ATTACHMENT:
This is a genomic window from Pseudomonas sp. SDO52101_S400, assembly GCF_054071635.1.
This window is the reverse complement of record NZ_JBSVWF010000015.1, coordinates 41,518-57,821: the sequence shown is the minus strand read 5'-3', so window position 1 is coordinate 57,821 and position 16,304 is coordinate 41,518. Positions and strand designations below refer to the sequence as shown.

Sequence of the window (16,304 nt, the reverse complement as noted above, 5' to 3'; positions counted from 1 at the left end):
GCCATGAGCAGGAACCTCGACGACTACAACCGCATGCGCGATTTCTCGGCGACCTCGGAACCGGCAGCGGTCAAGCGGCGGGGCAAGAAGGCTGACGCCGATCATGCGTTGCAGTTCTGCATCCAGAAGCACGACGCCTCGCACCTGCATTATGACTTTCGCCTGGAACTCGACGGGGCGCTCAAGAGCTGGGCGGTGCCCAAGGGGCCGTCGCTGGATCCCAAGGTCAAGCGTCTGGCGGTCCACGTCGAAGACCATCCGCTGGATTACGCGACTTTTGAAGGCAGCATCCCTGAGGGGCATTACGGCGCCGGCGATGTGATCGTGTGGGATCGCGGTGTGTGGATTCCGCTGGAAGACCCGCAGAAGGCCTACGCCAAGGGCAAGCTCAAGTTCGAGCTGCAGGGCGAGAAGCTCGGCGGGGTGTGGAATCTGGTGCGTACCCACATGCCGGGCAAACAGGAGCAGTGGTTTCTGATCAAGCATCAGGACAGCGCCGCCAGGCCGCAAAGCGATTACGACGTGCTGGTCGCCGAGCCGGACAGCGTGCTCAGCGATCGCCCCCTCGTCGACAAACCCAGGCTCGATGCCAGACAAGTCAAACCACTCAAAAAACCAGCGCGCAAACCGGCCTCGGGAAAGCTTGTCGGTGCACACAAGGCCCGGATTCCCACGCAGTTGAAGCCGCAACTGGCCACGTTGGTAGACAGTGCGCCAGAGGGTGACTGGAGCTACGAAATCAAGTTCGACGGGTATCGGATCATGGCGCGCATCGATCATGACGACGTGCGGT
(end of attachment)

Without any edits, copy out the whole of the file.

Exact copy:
This is a genomic window from Pseudomonas sp. SDO52101_S400, assembly GCF_054071635.1.
This window is the reverse complement of record NZ_JBSVWF010000015.1, coordinates 41,518-57,821: the sequence shown is the minus strand read 5'-3', so window position 1 is coordinate 57,821 and position 16,304 is coordinate 41,518. Positions and strand designations below refer to the sequence as shown.

Sequence of the window (16,304 nt, the reverse complement as noted above, 5' to 3'; positions counted from 1 at the left end):
GCCATGAGCAGGAACCTCGACGACTACAACCGCATGCGCGATTTCTCGGCGACCTCGGAACCGGCAGCGGTCAAGCGGCGGGGCAAGAAGGCTGACGCCGATCATGCGTTGCAGTTCTGCATCCAGAAGCACGACGCCTCGCACCTGCATTATGACTTTCGCCTGGAACTCGACGGGGCGCTCAAGAGCTGGGCGGTGCCCAAGGGGCCGTCGCTGGATCCCAAGGTCAAGCGTCTGGCGGTCCACGTCGAAGACCATCCGCTGGATTACGCGACTTTTGAAGGCAGCATCCCTGAGGGGCATTACGGCGCCGGCGATGTGATCGTGTGGGATCGCGGTGTGTGGATTCCGCTGGAAGACCCGCAGAAGGCCTACGCCAAGGGCAAGCTCAAGTTCGAGCTGCAGGGCGAGAAGCTCGGCGGGGTGTGGAATCTGGTGCGTACCCACATGCCGGGCAAACAGGAGCAGTGGTTTCTGATCAAGCATCAGGACAGCGCCGCCAGGCCGCAAAGCGATTACGACGTGCTGGTCGCCGAGCCGGACAGCGTGCTCAGCGATCGCCCCCTCGTCGACAAACCCAGGCTCGATGCCAGACAAGTCAAACCACTCAAAAAACCAGCGCGCAAACCGGCCTCGGGAAAGCTTGTCGGTGCACACAAGGCCCGGATTCCCACGCAGTTGAAGCCGCAACTGGCCACGTTGGTAGACAGTGCGCCAGAGGGTGACTGGAGCTACGAAATCAAGTTCGACGGGTATCGGATCATGGCGCGCATCGATCATGACGACGTGCGGT